M hue sub-group.5 : EC10 : EC11 (2:1:1) 4L1. The tabs are grouped into 5 categories. All the groups except 1 and 5 have 3 letters: L. R. letter is the hue (L. dentinal and incisal powders and composed of feldspar nepheline and high temperature ceramic pigments.5 (1:1) 3L1. chroma. Figure 5.5 : EC4 (1:1) 3L2. showing: a circle of hues. 3M2 is the 3rd value group. Shade tabs are arranged systematically and logically.5 (1:1) 3R2. value and chroma within the teeth and give three dimensional depth and characteristics (Figure 4). The basic hue of the tooth is determined by the colour of the underlying dentine. Enamel is like a fiberoptic structure conducting light through its rods”.g. hue and chroma representing the three dimensions of colour. Chart for approximating Vita Classic shades using Vita System 3D-Master shaded VM13 porcelain Shade A1 A2 A3 A3.5 (2:1) 3M1 : 4L1. value. Muia in 1993 stated. M (medium) is yellow-red. A young dentition is characterised by opaque. Chroma and Hue correspond similarly to Munsell value.5 : (1:1) Add 10% EC3 4L1. L (light) is yellow.5 A4 B1 B2 B3 B4 C1 C2 C3 C4 D2 D3 D4 Opaque OP1 OP2 OP3 OP3 OP4 OP1 OP2 OP3 OP3 OP3 OP3 OP4 OP5 OP3 OP3 OP3 Enamel ENL ENL ENL ENL ENL ENL ENL ENL ENL Extra ENL ENL END END Extra ENL ENL ENL Base Dentine Rations 1M1 : 1M2 (1:2) 2M2 : 2L1. sequentially numbered with increasing value (1-5). and levels of value and chroma. E. opacities and optical surface characteristics. As teeth age. The 11 sets consist of 26 samples ranging from lightest to darkest value. R) and the chroma (1-3). This layering can make reading of tooth colour difficult since the value of enamel and surface lustre often complicate colour evaluation of the underlying dentine. The Munsell color system. Types of shade guides The most popular shade guides are: • Vita Classic • Vita System 3D-Master • Chromascop • Custom or specific chroma and value guides The author’s choice of shade guide is the Vita System 3D-Master (Figure 5) with the aim of accurately assessing shade according to the three components of colour: hue. Vita System 3D-Master shade guide. Vita Value. and R is a red hue. from lowest to highest intensity and from yellow to red.5 : EC3 (1:1) 3L2. while value is a quality of the enamel overlay.5 : EC5 (2:1) 3M1 : 2L1. In each of the groups the chroma increases from top to bottom.5 : EC11 (1:1:1) 3L1. The first number indicates the value group (1-5). Cross section of tooth demonstrating translucency of enamel that allows underlying dentine to show through. All tabs within the value group have the same brightness. Documenting of this shade is with a number/letter/number system. M.5 : EC11 (1:2) 5M1 : EC10 : EC9 (1:1:1) 3M2 : 2L1. Table 1. which allows the hue to be chosen. The difficulty of shade selection is that clinicians must be able to interpret a multi-layered structure of varying thickness. It consists of 11 fired porcelain tooth shaped samples built up with cervical. “The dentine imparts all the colour. Figure 4.5 : 3L1.high | TECH Figure 3. which blocks underlying dentine. high value enamel. M. Teeth are often termed “polychromatic” and have the variation in hue.5 : 4M2 (2:1) 1M1 2L2. Chroma is the saturation of colour in the dentine. and 2 chroma level.5 (2:1) 3M3 : 3L1. This can affect the way that the eye perceives colour.5 : EC11 : EC4 (2:1:1) September/October 2007 Australasian Dental Practice 117 . but is influenced by the value and thickness of the enamel. rather than randomly in the Classic shade guide (see Table 1). the enamel becomes more translucent and dull (low value) revealing the underlying dentine.

Intensive effects. the eye cannot discriminate and the cones become sensitised to complement the observed colour. The shades of the lightness levels 2 and 4 cover an additional 46%. Young teeth often have greater incisal translucency with the enamel often appearing transparent. contour. and/or 3. Enamel pits and irregularities (Sulikowski and Yoshida. One of the other advantages of the Vita System 3D-Master is the repeatability of shade selections with the system. Horizontal ridges. • Remove lipstick. 2. characterisations and shades. the enamel becomes thinner and allows the underlying dentine to appear. labeled the “0” (zero) group. • Shades should be done when the dental team is not fatigued as in the end of the day. This ensures that the most colour sensitive part of the retina will be used. Horizontal grooves. bib. He postulates that the sum total of all opalescent. 2. Figure 7. translucent or enamel effects fall into one of three categories: 1. USA).using the Vita System 3D-Master technique of value. Quintessence Dent Tech 2003. Vanini (2001) has suggested that there is a definite pattern to the translucencies (Figure 7). Look at the other parts of the teeth. Selecting the basic shade or colour is only the first step. dividing the teeth into 9 sections from apical to incisal. hyopcalcification. • Create a shade/chromatic map . Perichymata. while resting the eyes. • Use colour corrected light illumination. ridges. Vanini’s classification of enamel effects. Texture should be designed to simulate the reflectance pattern of the adjacent natural teeth. 4. 6. chroma then hue. translucency. The amount. 118 Australasian Dental Practice September/October 2007 . • Examine tooth for translucency and any characterisations. • Ensure surgery surroundings are of neutral colour so that there is no colour cast onto the teeth. The shades of the lightness level 3 cover 50% of the natural tooth shades.high | TECH Figure 6. highly polished surfaces (Figure 8). 3. Vertical grooves. If longer than this. location and quality of translucency varies with individual and age. These factors include. These features may be worn away with age leaving smoother. • Patient should be in an upright position at a level similar to the operator and the shade guide should be at arms length. • Blue fatigue can accentuate yellow sensitivity so dentists can look at a blue object. Characterisation guide (Macveneers: Microdental Laboratories. • Choose basic shade at the middle of the tooth . CA. By memorising three categories with a total of fourteen subdivisions. Surface texture Surface texture influences aesthetics by determining the amount and direction of light reflected off the facial surface. Translucency There are various patterns of translucency and this may also affect value as increasing translucency decreases value. ask patients not to wear lurid clothing or any items that may distract the attention of the teeth. surface texture. A number of related factors in selecting shades must also be understood to achieve a successful result.26:10-20). etc. Young teeth may have a lot of characterisation with stippling. 5.1. Use blue card to avoid chromatic adaptation. Characterisation. 1990). 2001). This is seen with the teeth becoming lower in value and higher in chroma (Figure 6). which should be of a diffuse nature. and lustre (Winter R. VITA has also created a bleached tab. • Observations should be made quickly (5 seconds) to avoid fatiguing the cones of the eyes. • Necks of shade tabs often can be removed as they have a great deal of colourants that may introduce errors. Surface texture of teeth . Figure 8. and mesial to distal. Surface Texture: A systematic approach for accurate and effective communication. opalescent and characterisation. from daily functions like eating and brushing. Opalescent effects. • Make sure teeth are clean and unstained before attempting shade selection. e. to allow dentists to create bleached restoration shades. With age. Vertical ridges. Viewing tabs through half-closed eyes can decrease ability to discriminate colour but increases the ability to match value.g. the clinician has a definite route to chart the shade selection process. etc. It was concluded that use of this system compared to the classic guide improved intrarater repeatability among general practitioners (Hammad I.divided into different sections to ensure correct placement of different effects. craze line. 2003). Three categories: intensive. without the need for exceptional artistic ability (Vanini L and Magani FM. Shade selection sequence • Shade selection should be completed before preparation as teeth can become dehydrated and result in higher values. Understanding this categorisation will provide the clinician a simple road map to colour matching. striations and lobes.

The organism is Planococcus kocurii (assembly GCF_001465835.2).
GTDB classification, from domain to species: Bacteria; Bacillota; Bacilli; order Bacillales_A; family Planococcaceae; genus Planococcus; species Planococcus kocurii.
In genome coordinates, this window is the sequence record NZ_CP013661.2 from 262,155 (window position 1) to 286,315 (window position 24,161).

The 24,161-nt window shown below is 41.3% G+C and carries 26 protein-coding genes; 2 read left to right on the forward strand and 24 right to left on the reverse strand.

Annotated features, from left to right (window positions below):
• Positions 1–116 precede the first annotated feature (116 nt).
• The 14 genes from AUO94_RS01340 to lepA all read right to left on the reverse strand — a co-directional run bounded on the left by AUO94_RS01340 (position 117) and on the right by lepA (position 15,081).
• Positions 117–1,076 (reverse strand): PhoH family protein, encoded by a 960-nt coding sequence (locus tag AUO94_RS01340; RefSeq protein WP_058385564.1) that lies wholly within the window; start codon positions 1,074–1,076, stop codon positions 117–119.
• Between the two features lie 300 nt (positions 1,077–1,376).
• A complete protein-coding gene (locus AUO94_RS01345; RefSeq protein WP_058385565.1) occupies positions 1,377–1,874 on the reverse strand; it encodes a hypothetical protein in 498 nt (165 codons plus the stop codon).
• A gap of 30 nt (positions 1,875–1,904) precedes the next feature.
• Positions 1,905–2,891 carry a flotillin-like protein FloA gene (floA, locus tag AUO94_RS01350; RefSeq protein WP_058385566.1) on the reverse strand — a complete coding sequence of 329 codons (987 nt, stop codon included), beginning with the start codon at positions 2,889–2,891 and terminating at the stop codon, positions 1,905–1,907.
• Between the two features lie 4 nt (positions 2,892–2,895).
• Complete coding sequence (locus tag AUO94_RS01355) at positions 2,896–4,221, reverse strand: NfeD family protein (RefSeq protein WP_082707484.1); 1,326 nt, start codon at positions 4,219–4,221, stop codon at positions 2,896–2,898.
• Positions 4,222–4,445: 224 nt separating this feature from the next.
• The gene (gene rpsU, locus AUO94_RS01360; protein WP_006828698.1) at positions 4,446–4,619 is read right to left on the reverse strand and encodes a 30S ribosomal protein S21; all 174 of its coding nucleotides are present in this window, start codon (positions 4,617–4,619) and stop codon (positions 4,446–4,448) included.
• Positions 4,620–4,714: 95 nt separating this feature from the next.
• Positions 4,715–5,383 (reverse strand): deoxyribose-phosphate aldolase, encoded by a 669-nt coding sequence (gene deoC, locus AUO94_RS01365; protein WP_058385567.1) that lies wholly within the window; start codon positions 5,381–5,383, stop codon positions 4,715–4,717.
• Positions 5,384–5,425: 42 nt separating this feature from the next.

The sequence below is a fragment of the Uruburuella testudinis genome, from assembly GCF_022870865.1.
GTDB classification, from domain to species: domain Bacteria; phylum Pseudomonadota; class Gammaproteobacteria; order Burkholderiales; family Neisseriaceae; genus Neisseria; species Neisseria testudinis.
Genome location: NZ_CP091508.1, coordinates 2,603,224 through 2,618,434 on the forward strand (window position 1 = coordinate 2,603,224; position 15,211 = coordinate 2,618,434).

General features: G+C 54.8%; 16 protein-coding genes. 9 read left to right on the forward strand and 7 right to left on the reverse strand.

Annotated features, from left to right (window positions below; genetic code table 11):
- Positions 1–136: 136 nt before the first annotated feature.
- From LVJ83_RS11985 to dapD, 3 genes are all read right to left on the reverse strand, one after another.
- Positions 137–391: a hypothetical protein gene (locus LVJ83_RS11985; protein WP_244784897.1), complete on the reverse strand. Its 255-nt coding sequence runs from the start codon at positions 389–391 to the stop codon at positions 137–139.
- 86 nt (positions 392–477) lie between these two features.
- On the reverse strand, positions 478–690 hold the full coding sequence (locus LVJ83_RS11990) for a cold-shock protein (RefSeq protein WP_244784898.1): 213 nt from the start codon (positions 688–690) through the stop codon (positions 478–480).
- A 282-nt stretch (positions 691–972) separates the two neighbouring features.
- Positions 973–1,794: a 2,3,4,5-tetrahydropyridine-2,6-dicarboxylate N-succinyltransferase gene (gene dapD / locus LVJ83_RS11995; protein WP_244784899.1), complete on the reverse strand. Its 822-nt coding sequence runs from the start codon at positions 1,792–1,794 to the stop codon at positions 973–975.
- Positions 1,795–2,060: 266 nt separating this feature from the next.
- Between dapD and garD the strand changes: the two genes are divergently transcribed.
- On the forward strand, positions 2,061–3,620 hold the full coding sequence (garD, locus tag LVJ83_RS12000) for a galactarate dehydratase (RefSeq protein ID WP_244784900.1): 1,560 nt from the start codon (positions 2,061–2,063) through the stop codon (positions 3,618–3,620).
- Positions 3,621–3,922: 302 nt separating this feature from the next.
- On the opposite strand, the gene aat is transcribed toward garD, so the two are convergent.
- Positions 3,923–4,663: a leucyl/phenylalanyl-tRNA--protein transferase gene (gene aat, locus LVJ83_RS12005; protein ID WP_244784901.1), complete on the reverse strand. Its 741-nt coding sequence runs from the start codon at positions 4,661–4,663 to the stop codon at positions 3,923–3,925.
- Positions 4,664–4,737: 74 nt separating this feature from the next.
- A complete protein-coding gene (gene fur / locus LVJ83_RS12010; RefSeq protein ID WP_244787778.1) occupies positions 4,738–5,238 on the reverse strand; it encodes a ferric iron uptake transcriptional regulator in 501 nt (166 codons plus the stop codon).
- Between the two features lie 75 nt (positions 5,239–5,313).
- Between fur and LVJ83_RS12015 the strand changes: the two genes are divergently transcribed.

translucency.g. 2004. Ahmad I. Instrumental assessment In selecting shades. Vanini L.g. Vanini has classified the translucent effects in an attempt to allow better communication of these effects. Fundamentals of fixed prosthodontics. 2006. Dental Photography.g. enamel thickness. J Calif Dent Assoc. Figure 12. St Louis. Colourimeter e. He maintains a successful private practice centered on comprehensive aesthetic and implant dentistry in Sydney. Shade Pilot. 6. an alumina.g. 3. Jacibi R. 4.13(1):19-26. About the author Dr Christopher Ho received his Bachelor in Dental Surgery with First Class Honours from the University of Sydney in 1994 and completed a Graduate Diploma in Clinical Dentistry in oral implants in 2001. Quintessence Dent Tech 2003.g. The Shadepilot tooth shade analyzer from DeguDent (Dentsply) features a digital camera linked to a LED spectrophotometer. Australia. 2001. e. Vident Corp. Blackwell Munksgaard. Hobo S. There are limitations of shade guides as they fail to account for the variability found in natural teeth.26:10-20.or zirconiabased restoration may be a better choice than a glass-based ceramic like Empress. Figure 9. Protocols for predictable aesthetic dental restorations. Contemporary fixed prosthodontics 1995. 1990. Dark stump shades of prepared endodontically treated teeth. ShadeVision. Achieving esthetic ceramic restorations. It may be necessary as in Figure 10 to use a more opaque ceramic to block out discolouration. Rosenstiel SF. Figure 10. Intrarater repeatability of shade selections with two shade guides. Effects of surface texture on light reflection and different characterisations must be recorded and duplicated in the final restorations. Ahmad I. Digital camera and RGB devices e. Land MF. ShadeVision. 7. Whitesett LD. Hammad I. 1997.g. ShadeScan. Stump shade selection With the increasing use of all-ceramic restorations. A practical clinical manual. Chicago. Dental Shade Guides. e. e. opalescence.89(1):50-53. flash (5500K) and natural daylight (6500K).high | TECH Conclusions Correct shade selection is essential in the provision of aesthetic restorations.g. value and chroma and how the eye interprets this can assist in this selection. There are 3 basic types of devices used: 1. • Send digitised images and shade map to ceramist. J Prosthet Dent. Determination and communication of colour using the five colour dimensions of teeth. Mosby. Fujimoto J. 8. The use of technology with different devices in shade selection may eliminate subjectivity of choosing and the use of photography to communicate shades and characterisations has improved the selection process. Surface Texture: A systematic approach for accurate and effective communication. The use of the Vita System 3D-Master that allows a logical selection of colour into hue. UK. Sulikowski and Yoshida. e. Good communication between the dental team of all these details is paramount to a successful aesthetic result. Figure 11. September/October 2007 Australasian Dental Practice 119 . Quintessence Chicago. This may eliminate clinician subjectivity. Quintessence Chicago. 3rd Ed. value and chroma. 2003. In addition to teaching at undergraduate level. He is a Clinical Associate with the Faculty of Dentistry at Sydney University. A procedure of shade selection has been described to ensure consistent results considering the different variables that influence shade matching. The VITA Easyshade (Henry Schein) integrates a powerful spectrophotometer into a small and compact unit for determining the shades of teeth. Shillingburg HT. fluorescence. • Photograph teeth at a 1:1 ratio for detailed characterisations. Winter RR. Oxford.18:21-24.133:366-367. Vita EasyShade. Understanding the influence of different variables in shade selection from light illumination to the tooth’s hue. Empress Stump Shade Guide (Ivoclar Vivadent). • Photograph teeth and tabs using different lighting conditions to minimise metamerism. Pract Proced Aesthet Dent. References 1. JADA 2002. 5. The X-Rite ShadeVision (Henry Schein) incorporates a colourimeter and integrated light source. Mangani FM. often the author has also used different devices to assist in selection of shades. he has lectured and given continuing education presentations in Australia and overseas on a wide range of topics related to cosmetic and implant dentistry. Bracketts SE. Spectrophotometry e. 2. it is important to communicate the prepared tooth or “stump” shade (Figure 9) to the ceramist so that they can build the restoration with the right opacity/translucency. 9. 2. Figure 13. 3. Vita Easyshade (Figures 11-13). and objectivity.